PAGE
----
The Truah rabbinic petition — with signatories pledging to hold the Trump administration accountable for protecting the human rights and civil liberties of all people — has garnered some 650 signatures, said Rachel Kahn-Troster of Teaneck, the group’s director of programs.
“We want to send a strong message early on that we’re prepared, as a rabbinic community, to stand up for human rights for all Americans,” said Rabbi Troster, a noted speaker and writer on Judaism and human rights. And the document, which is posted on Truah’s website, truah.org, has elicited the support of rabbis from all denominations.
Truah — founded in 2002 as Rabbis for Human Rights in North America and renamed in 2013 — hopes the petition will resonate throughout the rabbinic and cantorial community, “encouraging rabbis to come together as colleagues,” and “put the administration on notice that as a rabbinic community, we will not let other people’s rights be violated,” Rabbi Kahn-Troster said. “Rabbis are the moral voice for the Jewish community. We can’t compromise our values in order to gain access to the administration.”
Indeed, continues the pledge: “For some Jewish leaders, there will be a temptation to accommodate the new administration in the hopes of protecting our own community’s ‘interests.’ As Joseph learned long ago, and as the Jewish community has learned time and time again, proximity to power does not guarantee protection in the long run.”
The document adds: “Jewish history has taught us that fascism arrives slowly, through the steady erosion of liberties. And we have learned that those who attack other minorities will eventually come to attack us. To our great dismay, we learned this truth again when, during this election campaign, anti-Semitism rose to the fore, along with racism, Islamophobia, xenophobia, misogyny, and homophobia.”
The petition, which Rabbi Kahn-Troster called “a rallying cry for the rabbinic community, gets the message out there,” she said. But after that, “We don’t know what to expect. I think it created a moment of hope and a vehicle for change [at a time] when people are feeling hopeless, and showed rabbinic colleagues that they are not alone in putting forth Jewish values.” It also, she said, “serves as a beacon to the Jewish community in general. We, as Jews, will not let human rights be violated.”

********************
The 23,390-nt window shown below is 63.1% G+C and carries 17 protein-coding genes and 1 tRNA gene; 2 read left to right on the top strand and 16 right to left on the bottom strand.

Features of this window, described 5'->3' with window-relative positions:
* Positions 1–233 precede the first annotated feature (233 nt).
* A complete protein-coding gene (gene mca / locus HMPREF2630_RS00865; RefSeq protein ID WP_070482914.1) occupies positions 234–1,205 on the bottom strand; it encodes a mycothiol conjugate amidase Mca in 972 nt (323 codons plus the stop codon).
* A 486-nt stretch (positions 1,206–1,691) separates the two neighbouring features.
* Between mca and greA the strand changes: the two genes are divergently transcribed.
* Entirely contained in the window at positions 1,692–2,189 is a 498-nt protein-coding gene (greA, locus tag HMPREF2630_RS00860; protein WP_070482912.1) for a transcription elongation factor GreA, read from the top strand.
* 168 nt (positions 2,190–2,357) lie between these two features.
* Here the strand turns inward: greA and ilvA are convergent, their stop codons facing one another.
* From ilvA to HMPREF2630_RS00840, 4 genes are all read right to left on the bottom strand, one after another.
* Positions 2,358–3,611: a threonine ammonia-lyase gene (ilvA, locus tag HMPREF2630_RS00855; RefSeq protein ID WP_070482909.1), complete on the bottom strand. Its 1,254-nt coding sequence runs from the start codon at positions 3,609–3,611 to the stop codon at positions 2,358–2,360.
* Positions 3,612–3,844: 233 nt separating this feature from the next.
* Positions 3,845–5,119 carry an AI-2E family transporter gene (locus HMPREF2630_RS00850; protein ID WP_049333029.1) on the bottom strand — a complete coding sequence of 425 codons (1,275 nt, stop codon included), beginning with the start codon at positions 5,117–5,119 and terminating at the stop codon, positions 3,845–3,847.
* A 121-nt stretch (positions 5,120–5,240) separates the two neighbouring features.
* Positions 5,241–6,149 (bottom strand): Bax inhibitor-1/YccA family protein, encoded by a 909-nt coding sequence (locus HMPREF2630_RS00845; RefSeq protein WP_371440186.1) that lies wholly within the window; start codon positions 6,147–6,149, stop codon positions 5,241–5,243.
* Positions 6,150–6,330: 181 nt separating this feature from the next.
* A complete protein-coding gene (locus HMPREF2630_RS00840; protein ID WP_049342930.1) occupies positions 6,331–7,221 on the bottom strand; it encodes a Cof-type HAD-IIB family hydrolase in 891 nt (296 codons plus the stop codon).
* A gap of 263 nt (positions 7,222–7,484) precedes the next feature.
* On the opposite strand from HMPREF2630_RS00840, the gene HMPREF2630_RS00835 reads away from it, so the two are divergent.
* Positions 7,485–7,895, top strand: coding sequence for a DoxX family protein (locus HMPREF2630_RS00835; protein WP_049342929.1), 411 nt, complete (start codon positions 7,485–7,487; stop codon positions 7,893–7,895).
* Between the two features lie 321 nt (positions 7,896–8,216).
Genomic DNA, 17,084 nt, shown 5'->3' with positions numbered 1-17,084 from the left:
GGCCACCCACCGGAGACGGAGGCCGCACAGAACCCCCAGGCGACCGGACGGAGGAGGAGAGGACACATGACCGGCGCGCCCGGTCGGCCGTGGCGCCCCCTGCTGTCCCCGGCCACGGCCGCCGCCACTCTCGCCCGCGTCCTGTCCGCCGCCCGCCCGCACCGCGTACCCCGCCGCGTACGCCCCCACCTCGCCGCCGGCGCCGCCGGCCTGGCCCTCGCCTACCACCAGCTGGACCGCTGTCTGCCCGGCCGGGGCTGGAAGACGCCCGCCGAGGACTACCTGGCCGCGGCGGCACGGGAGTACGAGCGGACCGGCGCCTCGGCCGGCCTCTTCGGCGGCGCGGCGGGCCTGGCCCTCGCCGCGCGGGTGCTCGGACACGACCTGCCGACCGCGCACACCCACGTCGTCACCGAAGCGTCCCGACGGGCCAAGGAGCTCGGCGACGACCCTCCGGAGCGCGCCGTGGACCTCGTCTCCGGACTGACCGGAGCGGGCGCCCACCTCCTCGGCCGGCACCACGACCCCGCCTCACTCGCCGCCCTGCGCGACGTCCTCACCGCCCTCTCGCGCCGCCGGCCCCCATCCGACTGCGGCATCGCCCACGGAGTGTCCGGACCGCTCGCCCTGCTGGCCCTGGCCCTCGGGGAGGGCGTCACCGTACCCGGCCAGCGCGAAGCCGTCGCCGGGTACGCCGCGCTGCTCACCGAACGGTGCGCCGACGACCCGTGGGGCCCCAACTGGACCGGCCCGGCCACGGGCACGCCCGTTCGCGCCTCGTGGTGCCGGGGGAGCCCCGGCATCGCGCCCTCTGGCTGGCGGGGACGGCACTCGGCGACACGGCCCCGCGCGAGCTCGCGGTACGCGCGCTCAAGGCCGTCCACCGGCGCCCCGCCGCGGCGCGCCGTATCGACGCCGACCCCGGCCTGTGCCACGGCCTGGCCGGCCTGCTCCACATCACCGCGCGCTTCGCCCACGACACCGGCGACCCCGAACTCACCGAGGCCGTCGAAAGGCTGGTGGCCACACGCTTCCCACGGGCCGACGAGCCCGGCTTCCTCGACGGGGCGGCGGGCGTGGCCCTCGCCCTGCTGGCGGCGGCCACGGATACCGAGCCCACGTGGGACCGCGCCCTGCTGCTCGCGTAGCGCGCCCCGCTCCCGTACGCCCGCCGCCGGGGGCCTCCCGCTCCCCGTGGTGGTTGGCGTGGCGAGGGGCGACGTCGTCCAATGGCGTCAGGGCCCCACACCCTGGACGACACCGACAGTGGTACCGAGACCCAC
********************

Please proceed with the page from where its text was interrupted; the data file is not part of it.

Rabbi David Seth Kirshner, religious leader of Temple Emanu-El in Closter, said that when he read the petition, “it was a no-brainer for me. This election was different from any one in my lifetime and in modern history. Not different because the country was divided or because it was Democrat vs. Republican, but different because of the nature of the rhetoric and dismissiveness of core decency and Jewish values, by the victor in particular.
“I tremble in fright,” he added. Mr. Trump’s “very first appointment was of someone with fast and loose ties to the alt-right movement,” embracing groups that are anti-Jewish, anti-African American, anti-gay, and xenophobic. “Neither Steve Bannon nor the president-elect has stood up in front of the media or used Twitter to express views pushing back.” On the other hand, Rabbi Kirshner said, Mr. Trump has pushed back in disapproval at the cast members of “Hamilton” when they addressed a statement to vice president-elect and audience member Mike Pence, “as well as at flag-burners and a host of other things.”
“Our responsibility is to hold his feet to the fire to preserve the system of checks and balances, of government of, by, and for the people, as envisioned by the Founding Fathers,” Rabbi Kirshner said. “He can’t go rogue or be above the law.”
He added that “the waters have gotten muddier and more divisive in the Jewish world.” While some Jews believe Trump’s support for Israel is particularly strong, “every person since Truman has been a good president for the State of Israel. The difference between Trump and Mitt Romney, John McCain, and George H.W. Bush is that none of them put support for Israel above human values and decency.
“Some people say that a core element of being a good Jew is unbridled support for the State of Israel, since enemies have driven us out of other nations for centuries,” Rabbi Kirshner said. “Other Jews disagree, holding that the key is to be a light unto other nations precisely because of the way we have been treated. We know what it is to be the other.
“These two groups seem to be at odds over the core element of being Jewish,” Rabbi Kirshner said. “The answer to the question is ‘yes — both of those things.’ It’s not either-or.”
Why did he sign the Truah petition?
“Number one: One day my kids will know what I stood for. Number two: My congregants will know the values I believe in. Number 3: Any candidate today, whether for Congress, Senate, or dogcatcher, knows that congregational rabbis have an impact on great numbers of people. That’s why they seek us out. We speak not as an individual but as a representative of the many. That’s why our names matter.”